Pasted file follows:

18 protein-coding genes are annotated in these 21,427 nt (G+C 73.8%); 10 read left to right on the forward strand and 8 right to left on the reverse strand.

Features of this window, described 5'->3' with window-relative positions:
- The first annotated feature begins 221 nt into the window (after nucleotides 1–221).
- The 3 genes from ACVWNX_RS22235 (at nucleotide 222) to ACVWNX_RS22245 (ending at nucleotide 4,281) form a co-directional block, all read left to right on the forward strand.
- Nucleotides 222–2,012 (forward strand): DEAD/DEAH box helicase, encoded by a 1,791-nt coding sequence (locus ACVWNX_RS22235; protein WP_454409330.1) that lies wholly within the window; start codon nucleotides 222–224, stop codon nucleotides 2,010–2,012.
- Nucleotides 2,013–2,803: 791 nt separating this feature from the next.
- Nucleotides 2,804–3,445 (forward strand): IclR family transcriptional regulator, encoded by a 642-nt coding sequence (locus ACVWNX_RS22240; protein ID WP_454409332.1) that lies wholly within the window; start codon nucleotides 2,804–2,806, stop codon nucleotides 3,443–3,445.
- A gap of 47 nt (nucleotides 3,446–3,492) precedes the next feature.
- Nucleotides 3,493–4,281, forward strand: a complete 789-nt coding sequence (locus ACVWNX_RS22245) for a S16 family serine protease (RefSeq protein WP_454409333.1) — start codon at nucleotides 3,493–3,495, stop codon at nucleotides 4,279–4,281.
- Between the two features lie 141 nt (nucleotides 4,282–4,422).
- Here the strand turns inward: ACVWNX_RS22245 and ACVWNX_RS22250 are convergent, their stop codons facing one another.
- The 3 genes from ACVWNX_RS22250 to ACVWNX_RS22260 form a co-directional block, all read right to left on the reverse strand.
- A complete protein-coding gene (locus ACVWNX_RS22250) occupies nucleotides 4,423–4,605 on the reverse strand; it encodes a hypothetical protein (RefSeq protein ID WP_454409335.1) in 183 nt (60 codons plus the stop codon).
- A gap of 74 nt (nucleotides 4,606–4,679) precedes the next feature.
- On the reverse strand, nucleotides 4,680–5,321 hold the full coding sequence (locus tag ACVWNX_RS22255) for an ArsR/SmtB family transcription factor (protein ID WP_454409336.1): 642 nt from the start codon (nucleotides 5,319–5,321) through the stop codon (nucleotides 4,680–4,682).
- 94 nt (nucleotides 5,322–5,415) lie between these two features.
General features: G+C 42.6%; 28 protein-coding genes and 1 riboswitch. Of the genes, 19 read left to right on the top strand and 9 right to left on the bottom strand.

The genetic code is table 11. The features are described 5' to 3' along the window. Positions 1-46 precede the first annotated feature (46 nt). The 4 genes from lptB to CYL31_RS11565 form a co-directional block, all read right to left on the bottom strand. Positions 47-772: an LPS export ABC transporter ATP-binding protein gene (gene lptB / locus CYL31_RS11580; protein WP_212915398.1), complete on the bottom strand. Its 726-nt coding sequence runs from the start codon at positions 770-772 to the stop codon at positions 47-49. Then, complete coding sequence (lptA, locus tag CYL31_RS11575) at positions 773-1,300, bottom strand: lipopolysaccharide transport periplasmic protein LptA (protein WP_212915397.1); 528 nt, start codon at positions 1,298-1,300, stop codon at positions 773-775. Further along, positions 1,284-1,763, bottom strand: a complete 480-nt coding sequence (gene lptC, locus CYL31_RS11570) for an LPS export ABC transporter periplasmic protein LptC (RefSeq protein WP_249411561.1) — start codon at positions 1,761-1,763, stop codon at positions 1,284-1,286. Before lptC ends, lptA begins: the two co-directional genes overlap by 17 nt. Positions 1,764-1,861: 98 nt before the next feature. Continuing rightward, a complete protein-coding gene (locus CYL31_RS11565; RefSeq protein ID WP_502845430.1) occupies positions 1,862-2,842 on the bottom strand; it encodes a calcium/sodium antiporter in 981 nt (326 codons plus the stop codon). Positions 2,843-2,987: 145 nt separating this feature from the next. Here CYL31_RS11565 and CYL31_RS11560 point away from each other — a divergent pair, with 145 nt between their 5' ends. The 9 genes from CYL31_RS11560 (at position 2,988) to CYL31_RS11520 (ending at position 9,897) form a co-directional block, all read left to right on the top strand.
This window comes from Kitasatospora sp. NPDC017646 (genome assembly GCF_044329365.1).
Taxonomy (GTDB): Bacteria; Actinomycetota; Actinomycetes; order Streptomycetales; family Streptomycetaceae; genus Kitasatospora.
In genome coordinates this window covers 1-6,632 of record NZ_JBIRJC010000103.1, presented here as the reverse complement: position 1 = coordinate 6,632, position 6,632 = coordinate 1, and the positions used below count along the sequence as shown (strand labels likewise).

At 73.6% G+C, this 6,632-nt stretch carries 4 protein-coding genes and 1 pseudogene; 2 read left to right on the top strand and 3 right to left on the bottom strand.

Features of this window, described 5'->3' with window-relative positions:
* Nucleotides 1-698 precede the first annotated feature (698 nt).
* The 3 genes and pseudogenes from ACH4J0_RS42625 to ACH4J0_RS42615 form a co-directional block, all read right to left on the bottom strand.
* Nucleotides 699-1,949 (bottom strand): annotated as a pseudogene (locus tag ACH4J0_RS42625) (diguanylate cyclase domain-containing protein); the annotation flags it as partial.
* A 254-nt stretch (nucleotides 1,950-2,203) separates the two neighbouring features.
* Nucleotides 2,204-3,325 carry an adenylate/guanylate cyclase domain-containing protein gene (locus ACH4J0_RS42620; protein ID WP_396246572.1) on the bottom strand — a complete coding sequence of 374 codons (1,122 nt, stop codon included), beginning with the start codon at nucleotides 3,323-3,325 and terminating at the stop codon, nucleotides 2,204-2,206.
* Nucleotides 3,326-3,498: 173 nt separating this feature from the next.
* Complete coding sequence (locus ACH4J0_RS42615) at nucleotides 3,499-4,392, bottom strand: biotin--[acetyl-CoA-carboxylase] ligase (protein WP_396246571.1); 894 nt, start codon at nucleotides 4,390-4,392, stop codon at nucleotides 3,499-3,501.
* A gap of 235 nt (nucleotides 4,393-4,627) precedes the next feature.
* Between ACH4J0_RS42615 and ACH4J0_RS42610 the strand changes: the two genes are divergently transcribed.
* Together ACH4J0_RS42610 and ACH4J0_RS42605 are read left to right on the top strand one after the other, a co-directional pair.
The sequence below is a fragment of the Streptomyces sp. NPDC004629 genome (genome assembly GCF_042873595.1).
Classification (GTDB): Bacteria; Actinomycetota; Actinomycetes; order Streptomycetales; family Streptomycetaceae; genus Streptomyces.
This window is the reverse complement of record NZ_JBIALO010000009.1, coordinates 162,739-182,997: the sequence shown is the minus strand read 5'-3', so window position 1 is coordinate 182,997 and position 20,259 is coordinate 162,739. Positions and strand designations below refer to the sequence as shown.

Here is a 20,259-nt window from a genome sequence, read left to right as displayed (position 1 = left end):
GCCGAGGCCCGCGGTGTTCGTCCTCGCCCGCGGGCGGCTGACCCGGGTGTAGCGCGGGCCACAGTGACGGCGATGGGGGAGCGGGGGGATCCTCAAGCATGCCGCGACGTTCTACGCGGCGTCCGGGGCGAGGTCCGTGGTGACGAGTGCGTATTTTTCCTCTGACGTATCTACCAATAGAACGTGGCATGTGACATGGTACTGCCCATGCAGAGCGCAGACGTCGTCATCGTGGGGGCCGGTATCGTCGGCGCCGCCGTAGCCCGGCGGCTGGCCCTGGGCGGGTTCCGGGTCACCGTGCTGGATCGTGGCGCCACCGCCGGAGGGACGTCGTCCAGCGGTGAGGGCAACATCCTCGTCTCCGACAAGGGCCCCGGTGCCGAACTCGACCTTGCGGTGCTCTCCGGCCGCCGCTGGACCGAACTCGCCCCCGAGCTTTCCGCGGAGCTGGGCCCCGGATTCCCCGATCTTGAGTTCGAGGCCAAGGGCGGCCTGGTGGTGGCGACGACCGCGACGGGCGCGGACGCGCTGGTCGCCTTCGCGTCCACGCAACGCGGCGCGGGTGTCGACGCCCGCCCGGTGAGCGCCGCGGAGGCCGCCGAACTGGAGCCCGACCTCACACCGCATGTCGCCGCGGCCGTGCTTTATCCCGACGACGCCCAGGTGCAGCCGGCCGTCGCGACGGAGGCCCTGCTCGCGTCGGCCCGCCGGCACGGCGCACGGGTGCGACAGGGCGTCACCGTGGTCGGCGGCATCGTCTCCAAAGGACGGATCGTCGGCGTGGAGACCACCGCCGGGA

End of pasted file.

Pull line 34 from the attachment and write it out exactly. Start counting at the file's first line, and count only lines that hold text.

The sequence below is a fragment of the Streptomyces sp. NPDC004629 genome (genome assembly GCF_042873595.1).